30 July 2015: The gang which Delhi Police dismantled last week as it attempted to smuggle Nepalese earthquake victims to Dubai had already pushed hundreds of Nepalese women into slavery and flesh trade in the Gulf.
At least 250 Nepalese women have been trafficked to Dubai in the last four months to work as ‘bonded labourers and sex workers’, Times of India reported today. It is understood the number of victims was confirmed by two Nepalese traffickers who were arrested in New Delhi.
The illicit operations of the racket came to light on July 21 when authorities at Indira Gandhi International Airport took seven confused Nepalese women under control after they failed to produce their proper boarding passes.
Two Air India staffs, Kapil Kumar and Manish Gupta, were subsequently arrested for participating in the trafficking of the women aged between 20 to 35 years of age. They allegedly helped the women clear through the airport immigration, media reports claimed. The seven women had arrived at the New Delhi airport via an international flight from Ahmedabad.
An investigation by Delhi Police has revealed that two Nepalese agents named Vishnu Tamang and Neupani Ishwor preyed on vulnerable earthquake victims by promising them jobs in oil-rich Gulf countries.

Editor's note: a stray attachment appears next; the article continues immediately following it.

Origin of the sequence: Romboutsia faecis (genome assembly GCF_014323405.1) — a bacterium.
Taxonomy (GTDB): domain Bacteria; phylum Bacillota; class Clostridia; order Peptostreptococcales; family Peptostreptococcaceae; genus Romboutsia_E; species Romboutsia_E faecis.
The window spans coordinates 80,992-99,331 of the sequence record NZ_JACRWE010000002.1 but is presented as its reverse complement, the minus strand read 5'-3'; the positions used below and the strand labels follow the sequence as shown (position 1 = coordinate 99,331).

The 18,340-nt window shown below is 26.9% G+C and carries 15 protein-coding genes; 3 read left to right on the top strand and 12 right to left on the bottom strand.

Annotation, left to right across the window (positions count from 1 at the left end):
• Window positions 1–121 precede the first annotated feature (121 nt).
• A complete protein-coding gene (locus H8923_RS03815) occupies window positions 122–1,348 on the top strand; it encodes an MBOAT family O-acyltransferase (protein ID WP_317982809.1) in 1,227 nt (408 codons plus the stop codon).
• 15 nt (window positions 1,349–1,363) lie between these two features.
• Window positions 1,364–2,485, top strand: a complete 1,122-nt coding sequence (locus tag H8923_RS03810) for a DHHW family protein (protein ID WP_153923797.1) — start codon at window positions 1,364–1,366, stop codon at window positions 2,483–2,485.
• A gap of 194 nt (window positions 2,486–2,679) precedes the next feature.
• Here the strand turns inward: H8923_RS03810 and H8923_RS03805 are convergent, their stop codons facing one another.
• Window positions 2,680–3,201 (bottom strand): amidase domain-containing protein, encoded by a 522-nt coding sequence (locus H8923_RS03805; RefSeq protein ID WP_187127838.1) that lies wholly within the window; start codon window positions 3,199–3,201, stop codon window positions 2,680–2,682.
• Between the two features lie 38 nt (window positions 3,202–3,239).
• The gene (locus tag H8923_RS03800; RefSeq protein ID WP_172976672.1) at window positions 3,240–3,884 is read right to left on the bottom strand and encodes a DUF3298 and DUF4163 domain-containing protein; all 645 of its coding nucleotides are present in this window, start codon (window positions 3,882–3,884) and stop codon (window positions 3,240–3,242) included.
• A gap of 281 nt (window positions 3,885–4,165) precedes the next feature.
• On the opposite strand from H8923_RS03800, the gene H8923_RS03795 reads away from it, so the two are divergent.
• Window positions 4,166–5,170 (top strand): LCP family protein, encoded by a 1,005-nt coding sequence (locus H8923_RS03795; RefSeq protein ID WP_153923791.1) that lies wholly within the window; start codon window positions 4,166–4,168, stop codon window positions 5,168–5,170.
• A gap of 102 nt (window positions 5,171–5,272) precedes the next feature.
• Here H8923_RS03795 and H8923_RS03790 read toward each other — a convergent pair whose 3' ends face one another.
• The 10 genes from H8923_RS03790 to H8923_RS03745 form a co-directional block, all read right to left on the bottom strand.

All victims are apparently from the worst-affected areas of the 7.8 magnitude April earthquake.
“For every woman, the agents and Air India officials would earn Rs 4,000-5,000. The Nepalese agents would take one year’s salary of the women in Dubai through gold loan and international finance companies. Upon reaching, passports of these women would be seized by their employers,” Times of India said today.
Based on information provided by the traffickers, Delhi Police later rescued 21 additional Nepalese women from various hotels across South West Delhi.
The news comes only days after US Secretary of State John Kerry released Trafficking In Persons report which clearly showed Nepal’s inadequate performance in combating human trafficking.
“The government inconsistently implemented anti-trafficking laws, as many government officials continued to employ a narrow definition of human trafficking and domestic sex and labour trafficking victims and male victims of transnational labour trafficking were only marginally protected, often leading to repeated victimization,” the report revealed.